During the medium-term budget in October 2018, the Minister of Finance announced that sanitary towels (pads) will be included to the list of those items that are zero rated for VAT purposes.
This announcement was a welcome relief for South African women, mainly those in lower income house households who are over-burdened by the high prices of sanitary pads (especially after the VAT rate was increased from 14 % to 15 % in April 2018). The announcement came after numerous submissions were made calling for the zero rating of sanitary pads.
It has emerged, however, that this is a slightly hollow victory for South African women in light of the more recently published Binding General Ruling 49 issued by SARS on 15 March 2019 (BGR 49).
The BGR 49 argues that only the following sanitary items are “sanitary towels (pads)”, and therefore zero rated in terms of the newly introduced amendment to the VAT law.
Menstrual pads (all types – for example, light, medium and heavy flow, mini, super, sports, overnight, wings and no wings);
Maternity pads designed for use in pre and post birth bleeding; and
Panty liners which are similar to menstrual pads and are lighter and thinner.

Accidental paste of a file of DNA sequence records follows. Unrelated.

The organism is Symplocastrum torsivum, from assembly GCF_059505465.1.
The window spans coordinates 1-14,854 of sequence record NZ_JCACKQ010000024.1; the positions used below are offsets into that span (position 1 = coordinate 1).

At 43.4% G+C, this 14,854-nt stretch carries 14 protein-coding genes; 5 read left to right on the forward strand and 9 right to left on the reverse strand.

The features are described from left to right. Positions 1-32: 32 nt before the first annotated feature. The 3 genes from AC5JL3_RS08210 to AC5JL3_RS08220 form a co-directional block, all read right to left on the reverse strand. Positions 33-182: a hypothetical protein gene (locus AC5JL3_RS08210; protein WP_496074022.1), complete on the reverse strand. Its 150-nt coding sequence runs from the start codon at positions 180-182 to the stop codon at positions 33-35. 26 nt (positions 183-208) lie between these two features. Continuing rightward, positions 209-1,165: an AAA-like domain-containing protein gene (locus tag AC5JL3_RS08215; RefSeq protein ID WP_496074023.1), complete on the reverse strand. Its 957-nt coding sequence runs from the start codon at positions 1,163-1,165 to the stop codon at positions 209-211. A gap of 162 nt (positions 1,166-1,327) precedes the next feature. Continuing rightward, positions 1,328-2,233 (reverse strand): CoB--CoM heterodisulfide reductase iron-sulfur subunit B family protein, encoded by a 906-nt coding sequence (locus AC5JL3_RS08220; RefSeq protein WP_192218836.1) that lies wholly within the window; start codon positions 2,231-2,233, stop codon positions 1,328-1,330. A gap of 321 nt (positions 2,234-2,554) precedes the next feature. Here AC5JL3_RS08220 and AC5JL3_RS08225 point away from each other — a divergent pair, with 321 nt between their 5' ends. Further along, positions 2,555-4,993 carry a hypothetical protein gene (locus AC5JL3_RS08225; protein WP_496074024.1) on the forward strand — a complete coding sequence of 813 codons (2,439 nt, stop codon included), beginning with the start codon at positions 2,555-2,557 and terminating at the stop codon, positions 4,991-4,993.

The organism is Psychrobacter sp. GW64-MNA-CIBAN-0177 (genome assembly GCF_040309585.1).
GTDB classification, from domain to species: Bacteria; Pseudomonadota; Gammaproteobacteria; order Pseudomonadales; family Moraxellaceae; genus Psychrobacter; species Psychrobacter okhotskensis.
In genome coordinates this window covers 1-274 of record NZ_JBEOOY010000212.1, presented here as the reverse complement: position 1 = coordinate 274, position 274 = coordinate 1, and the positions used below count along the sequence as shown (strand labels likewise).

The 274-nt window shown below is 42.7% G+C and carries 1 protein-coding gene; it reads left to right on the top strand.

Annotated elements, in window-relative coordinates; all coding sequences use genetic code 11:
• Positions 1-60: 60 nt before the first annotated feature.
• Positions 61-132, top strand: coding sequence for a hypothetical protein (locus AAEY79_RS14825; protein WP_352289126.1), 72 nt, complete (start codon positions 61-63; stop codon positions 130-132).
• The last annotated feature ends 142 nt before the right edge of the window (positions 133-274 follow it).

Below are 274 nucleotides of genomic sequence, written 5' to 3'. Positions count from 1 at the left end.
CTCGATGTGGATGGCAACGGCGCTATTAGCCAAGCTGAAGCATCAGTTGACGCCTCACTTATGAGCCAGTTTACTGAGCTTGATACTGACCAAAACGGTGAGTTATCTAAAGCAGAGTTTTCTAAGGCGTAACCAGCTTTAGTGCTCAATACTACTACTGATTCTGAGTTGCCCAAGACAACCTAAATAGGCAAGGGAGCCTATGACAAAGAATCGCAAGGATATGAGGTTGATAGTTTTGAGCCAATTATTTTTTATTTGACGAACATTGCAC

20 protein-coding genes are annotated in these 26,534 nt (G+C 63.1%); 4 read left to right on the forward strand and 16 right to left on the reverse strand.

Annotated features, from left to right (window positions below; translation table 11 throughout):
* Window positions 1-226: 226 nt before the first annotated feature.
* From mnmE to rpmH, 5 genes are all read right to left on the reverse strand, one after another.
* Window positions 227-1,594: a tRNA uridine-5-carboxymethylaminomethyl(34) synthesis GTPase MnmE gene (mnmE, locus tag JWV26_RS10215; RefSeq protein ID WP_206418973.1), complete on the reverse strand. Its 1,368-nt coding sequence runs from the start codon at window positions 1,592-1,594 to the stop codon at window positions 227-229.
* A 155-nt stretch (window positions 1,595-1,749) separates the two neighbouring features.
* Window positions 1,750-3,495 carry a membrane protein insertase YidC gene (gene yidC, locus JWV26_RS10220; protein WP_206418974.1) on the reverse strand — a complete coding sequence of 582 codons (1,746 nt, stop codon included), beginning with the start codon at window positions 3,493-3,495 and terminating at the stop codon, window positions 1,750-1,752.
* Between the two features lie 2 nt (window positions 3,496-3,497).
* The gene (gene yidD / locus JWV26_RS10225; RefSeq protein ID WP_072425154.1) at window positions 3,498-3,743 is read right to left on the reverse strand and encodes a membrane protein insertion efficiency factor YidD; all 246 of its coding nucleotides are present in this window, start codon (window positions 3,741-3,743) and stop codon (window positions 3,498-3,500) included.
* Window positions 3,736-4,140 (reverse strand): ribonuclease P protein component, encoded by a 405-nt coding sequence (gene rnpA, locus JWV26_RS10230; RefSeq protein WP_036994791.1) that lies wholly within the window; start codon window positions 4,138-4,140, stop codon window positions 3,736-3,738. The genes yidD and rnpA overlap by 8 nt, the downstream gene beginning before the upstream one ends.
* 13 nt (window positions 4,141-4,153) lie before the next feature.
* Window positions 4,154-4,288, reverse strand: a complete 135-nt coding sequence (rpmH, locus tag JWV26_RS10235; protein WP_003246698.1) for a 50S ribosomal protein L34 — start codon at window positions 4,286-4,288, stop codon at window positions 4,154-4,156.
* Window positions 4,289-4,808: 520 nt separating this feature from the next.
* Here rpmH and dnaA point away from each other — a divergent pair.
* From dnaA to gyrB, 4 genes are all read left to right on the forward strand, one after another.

Specifically excluded from the list of zero-rated items are:
Tampons (all types, with or without an applicator);
Feminine sanitary wipes;
Period or leak-proof underwear; and
Any incontinence towels or pads.
It is clear that National Treasury/SARS fail to realise that menstrual protection comes in different forms and not just pads. In August 2018, the independent panel of experts for the review of zero rating in South Africa recommended to the Minister of Finance that “sanitary products” be zero rated. However, the panel unintentionally defined these products as pads and tampons. The clear intention was to cover sanitary products including liners, tampons, towels and pads.
The position taken by National Treasury/SARS is disappointing as they fail to appreciate that the items excluded for zero rating have the same purpose as those that are included. There appears to be no rational basis for such a distinction.
Furthermore, the differentiation creates an unfair disadvantage in a market of price sensitive consumers. For example, menstrual cups are largely used in the poorer communities as it has the benefits of being a longer-lasting and reusable product.
Not only does the SARS ruling have significant financial implications for millions of South African women; but also, longer term consequences as these women in many instances will not attend school as a result of a failure to afford these basic products.
By Kagiso Nonyane, an Associate at Webber Wentzel